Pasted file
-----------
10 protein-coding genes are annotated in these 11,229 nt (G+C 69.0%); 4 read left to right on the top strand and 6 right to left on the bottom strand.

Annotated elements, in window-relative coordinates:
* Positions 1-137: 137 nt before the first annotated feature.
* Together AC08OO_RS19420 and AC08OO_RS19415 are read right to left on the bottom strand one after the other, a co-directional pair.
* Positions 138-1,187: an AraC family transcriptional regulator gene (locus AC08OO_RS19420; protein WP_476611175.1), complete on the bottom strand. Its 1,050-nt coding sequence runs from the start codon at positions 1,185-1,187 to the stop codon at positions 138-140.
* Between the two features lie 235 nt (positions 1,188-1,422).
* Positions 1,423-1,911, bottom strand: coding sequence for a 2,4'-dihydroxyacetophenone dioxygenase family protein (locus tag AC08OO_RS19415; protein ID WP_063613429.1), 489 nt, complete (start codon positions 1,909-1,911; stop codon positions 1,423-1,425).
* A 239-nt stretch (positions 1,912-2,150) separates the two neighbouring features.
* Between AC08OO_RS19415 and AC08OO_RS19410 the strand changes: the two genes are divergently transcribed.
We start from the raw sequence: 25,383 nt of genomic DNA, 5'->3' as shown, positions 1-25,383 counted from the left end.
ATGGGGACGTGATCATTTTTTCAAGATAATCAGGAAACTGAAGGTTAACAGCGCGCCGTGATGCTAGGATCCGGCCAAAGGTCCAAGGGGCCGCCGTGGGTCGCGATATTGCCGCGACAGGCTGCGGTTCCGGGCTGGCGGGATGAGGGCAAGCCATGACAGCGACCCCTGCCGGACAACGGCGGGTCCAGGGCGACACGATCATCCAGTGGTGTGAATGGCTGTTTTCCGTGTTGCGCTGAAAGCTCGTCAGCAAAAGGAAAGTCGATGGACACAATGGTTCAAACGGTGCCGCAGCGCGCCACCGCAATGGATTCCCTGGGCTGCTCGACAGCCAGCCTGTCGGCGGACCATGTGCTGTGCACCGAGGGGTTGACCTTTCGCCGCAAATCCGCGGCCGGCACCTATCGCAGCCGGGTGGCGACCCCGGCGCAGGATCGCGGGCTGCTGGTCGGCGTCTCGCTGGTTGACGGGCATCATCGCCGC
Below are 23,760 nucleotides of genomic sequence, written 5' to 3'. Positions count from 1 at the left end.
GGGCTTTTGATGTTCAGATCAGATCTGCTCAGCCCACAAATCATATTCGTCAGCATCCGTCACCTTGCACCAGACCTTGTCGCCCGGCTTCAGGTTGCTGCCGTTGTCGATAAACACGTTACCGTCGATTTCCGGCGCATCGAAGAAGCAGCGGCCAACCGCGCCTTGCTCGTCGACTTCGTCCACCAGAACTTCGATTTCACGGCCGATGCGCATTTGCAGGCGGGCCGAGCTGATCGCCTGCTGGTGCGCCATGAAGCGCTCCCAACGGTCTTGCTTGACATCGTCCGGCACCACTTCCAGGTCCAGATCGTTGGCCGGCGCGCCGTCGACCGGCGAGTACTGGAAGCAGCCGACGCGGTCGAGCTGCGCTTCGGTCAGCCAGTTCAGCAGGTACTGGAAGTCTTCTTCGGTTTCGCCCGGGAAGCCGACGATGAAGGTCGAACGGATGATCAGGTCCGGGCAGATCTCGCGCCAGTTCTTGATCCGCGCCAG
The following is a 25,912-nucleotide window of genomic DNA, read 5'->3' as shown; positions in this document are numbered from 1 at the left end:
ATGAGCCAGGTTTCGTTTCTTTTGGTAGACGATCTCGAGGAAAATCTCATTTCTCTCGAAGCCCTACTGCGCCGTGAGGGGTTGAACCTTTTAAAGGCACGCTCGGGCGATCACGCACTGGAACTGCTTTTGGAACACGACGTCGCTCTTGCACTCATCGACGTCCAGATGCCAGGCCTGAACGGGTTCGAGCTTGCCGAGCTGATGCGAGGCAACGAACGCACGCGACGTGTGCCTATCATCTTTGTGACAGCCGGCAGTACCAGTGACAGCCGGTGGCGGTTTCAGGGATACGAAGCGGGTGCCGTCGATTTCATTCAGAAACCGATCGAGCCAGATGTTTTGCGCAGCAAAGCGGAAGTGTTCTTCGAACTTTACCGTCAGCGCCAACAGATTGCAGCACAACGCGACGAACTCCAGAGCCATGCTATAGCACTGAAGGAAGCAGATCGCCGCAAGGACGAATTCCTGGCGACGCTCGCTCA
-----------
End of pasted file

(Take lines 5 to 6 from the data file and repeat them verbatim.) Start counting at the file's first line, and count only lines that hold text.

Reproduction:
* Positions 138-1,187: an AraC family transcriptional regulator gene (locus AC08OO_RS19420; protein WP_476611175.1), complete on the bottom strand. Its 1,050-nt coding sequence runs from the start codon at positions 1,185-1,187 to the stop codon at positions 138-140.
* Between the two features lie 235 nt (positions 1,188-1,422).